Thread Tools  Display Modes 
09212011, 06:59 AM  #31 
Newbie
Join Date: Sep 2011
Posts: 6
Rewards Points: 10

Amp / Watt analysis
Thanks you, that was my point
Advertisement 
09212011, 08:37 AM  #32  
Member
Join Date: Nov 2007
Location: Nashua, NH, USA
Posts: 7,352
Rewards Points: 2,806

Amp / Watt analysisQuote:
The number of volts (not the percentage of volts) dropped in a given piece of wire depends on the amperes flowing. Losing 10 out of 240 volts is less significant compared with losing 10 out of 120 volts. For the typical multivoltage motor the amperes drawn (and the voltage drop in the lines) with the motor set for 240 volts is about half that compared with 120 volts. So we are now talking losing 5 out of 240 volts compared with losing 10 out of 120 volts in the wires. (example only) Quote:
The load (motor, etc.) has a given resistance. Since amperes equals volts divided by resistance at all times, doubling the volts will also double the amps if the resistance stays the same. In practice the resistance usually increases in this situation because the load heats up and the resistance increases so it is not a proportional increase in amperes for an increase in volts. When the motor is reconfigured for the higher voltage, its resistance is greater so the motor delivers about the same output in terms of work performed, the watts consumed is about the same as before under the lower voltage, and the amperes drawn is less. Undervoltage can also burn out motors. The physical load imposed causes the resistance to go down (due to such factors as lowered RPM), the amperes drawn goes up, and the motor can oveheat.
__________________
Do you get coverage you can count on? From the bag of fertilizer? From your lawn sprinklers? Last edited by AllanJ; 09212011 at 09:09 AM.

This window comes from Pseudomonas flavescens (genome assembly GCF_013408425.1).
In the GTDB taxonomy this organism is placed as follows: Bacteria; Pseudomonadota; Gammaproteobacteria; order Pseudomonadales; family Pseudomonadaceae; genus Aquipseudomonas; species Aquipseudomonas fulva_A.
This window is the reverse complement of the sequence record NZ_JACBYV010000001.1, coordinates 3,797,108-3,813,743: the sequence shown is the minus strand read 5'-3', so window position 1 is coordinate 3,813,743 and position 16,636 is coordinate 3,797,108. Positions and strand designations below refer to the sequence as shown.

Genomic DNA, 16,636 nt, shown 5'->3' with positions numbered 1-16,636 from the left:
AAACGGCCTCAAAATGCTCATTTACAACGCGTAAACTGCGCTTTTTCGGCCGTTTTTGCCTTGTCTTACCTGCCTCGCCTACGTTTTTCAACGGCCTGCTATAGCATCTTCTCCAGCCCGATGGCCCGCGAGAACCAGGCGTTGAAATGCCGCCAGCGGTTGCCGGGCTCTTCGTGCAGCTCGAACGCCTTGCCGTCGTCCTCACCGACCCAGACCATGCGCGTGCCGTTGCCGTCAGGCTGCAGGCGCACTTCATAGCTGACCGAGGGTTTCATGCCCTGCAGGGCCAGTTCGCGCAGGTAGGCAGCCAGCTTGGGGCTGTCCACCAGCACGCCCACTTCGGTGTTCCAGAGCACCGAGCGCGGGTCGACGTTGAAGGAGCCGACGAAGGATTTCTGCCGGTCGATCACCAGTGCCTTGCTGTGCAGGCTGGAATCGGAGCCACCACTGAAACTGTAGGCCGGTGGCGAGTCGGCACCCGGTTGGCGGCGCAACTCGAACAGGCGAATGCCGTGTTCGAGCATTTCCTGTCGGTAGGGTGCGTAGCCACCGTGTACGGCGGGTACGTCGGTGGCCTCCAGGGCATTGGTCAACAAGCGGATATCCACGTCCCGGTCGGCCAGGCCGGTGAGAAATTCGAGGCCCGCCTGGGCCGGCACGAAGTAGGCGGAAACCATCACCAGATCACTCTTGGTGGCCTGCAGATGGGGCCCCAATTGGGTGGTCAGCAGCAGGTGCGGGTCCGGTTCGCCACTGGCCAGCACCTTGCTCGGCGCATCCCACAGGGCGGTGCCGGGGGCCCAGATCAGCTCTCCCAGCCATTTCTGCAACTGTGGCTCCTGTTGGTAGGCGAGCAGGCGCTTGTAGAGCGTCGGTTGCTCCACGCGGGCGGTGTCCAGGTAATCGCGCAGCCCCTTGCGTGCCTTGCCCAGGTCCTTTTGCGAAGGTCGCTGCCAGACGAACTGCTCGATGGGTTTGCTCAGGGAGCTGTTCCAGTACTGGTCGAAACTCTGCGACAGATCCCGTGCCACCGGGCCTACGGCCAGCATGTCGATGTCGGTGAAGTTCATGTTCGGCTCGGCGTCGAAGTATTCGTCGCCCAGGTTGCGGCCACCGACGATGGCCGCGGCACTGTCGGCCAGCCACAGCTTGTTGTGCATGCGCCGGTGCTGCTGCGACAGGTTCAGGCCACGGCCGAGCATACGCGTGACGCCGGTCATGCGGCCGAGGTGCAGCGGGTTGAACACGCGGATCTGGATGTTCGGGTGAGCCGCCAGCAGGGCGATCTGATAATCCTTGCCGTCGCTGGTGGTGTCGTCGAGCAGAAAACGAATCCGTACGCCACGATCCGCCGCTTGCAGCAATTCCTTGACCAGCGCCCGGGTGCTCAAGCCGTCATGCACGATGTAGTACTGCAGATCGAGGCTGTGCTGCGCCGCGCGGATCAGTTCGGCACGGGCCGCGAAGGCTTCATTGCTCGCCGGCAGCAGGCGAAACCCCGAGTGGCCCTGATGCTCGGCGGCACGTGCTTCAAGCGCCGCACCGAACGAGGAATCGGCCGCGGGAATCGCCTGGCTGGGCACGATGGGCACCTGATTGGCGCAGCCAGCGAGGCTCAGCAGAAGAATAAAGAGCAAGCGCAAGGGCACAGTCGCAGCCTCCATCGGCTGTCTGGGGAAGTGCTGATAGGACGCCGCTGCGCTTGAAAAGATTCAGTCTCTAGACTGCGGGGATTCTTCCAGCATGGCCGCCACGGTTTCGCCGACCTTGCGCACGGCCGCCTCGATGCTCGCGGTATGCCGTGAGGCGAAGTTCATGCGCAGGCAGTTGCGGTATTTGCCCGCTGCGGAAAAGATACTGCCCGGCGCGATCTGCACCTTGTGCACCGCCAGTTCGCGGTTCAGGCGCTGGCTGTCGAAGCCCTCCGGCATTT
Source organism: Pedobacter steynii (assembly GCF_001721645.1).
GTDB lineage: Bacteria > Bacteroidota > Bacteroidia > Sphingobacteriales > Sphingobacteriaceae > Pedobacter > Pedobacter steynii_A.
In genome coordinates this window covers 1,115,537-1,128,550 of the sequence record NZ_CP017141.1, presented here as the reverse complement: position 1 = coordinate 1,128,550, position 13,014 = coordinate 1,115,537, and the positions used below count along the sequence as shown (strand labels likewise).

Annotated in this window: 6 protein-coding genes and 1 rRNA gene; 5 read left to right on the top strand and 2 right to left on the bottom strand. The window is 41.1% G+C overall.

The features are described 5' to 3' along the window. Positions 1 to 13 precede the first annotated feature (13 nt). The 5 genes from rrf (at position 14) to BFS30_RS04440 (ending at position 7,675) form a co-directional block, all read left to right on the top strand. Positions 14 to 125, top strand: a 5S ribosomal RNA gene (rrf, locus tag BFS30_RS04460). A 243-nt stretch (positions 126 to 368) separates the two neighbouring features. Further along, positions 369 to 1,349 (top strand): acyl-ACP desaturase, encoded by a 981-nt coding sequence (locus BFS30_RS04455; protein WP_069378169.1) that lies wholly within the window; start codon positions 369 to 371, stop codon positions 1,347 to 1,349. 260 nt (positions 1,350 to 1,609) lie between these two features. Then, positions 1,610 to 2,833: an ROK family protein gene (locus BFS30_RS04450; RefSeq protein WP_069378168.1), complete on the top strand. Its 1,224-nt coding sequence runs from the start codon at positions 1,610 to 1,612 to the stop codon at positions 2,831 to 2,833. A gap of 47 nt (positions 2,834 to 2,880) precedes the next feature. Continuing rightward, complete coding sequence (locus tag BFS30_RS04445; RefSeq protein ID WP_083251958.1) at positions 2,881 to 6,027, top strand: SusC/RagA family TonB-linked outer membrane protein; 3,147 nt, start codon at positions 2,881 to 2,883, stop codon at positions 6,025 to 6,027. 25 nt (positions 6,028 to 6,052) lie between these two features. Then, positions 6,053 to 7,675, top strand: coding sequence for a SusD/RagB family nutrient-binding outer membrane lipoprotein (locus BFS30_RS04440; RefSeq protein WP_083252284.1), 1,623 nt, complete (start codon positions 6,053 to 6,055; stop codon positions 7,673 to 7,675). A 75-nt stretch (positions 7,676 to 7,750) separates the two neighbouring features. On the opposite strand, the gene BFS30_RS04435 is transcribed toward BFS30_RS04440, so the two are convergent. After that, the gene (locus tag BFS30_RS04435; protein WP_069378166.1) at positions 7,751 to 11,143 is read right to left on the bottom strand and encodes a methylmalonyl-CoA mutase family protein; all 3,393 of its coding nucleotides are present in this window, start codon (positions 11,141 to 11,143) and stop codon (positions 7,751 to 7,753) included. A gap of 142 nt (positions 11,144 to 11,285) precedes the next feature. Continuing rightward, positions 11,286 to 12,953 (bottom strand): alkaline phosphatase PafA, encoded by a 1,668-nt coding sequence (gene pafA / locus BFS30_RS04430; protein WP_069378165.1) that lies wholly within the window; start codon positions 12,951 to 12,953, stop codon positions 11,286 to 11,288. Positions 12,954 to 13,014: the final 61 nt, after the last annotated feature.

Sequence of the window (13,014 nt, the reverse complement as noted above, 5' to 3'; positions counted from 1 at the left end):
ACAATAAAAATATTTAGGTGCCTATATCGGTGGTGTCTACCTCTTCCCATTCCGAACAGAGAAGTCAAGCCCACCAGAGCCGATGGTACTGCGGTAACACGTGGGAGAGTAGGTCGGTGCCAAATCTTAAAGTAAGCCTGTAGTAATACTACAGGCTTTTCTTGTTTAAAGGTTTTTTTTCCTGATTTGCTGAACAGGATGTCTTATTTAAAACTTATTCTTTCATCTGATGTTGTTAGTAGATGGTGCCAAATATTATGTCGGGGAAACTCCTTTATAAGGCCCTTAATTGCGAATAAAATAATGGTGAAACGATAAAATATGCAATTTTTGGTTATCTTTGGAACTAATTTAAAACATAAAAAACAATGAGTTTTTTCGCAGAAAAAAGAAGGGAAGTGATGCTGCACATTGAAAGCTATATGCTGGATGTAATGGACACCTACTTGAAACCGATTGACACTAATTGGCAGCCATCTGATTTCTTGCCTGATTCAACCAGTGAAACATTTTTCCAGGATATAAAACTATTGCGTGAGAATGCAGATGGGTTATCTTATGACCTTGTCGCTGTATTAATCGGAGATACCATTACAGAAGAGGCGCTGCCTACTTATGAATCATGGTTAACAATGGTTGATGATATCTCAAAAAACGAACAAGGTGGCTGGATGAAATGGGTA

09212011, 09:50 AM  #33  
I=E/R
Join Date: May 2010
Location: Minnesota
Posts: 2,052
Rewards Points: 1,000

Amp / Watt analysisQuote:
BTW 1875/220=8.5 amps  needed to make numbers work Ohms Law is a three part equation. Voltage, Current, and resistance (or impedance) The flaw in your above example is that power is constant regardless of the applied voltage to the hair dryer. The only thing constant is the resistance of the hair dryer so the resistance of your hair dryer is 220/8.5=25.9 ohms If you were to plug this hair dryer into a 110 power source: I=E/R so I=110/25.9=4.25 amps as compared to 220/25.9=8.5 amps. If the hair dryer would even operate at 110 volts the power used would be 110*4.25=468 watts Power is also this: P=I²R and therefore R=P/I² P=I²R or 4.25²*25.9=468 watts In regards to the 80 amps for the stove, are you adding the value of two 40 amp breakers? AdvertisementLast edited by a7ecorsair; 09212011 at 10:02 AM. 

The Following User Says Thank You to a7ecorsair For This Useful Post: 
LivingLight (09222011)

Thread Tools  
Display Modes  


Similar Threads  
Thread  Thread Starter  Forum  Replies  Last Post 
Switching from incandescent to CFL  Mooe  Electrical  8  12252007 11:27 AM 
help me solve this mystery please  lindaberrien  Roofing/Siding  17  06122007 01:06 AM 
100 Watt Max  Big Bill  Electrical  2  03292007 05:34 PM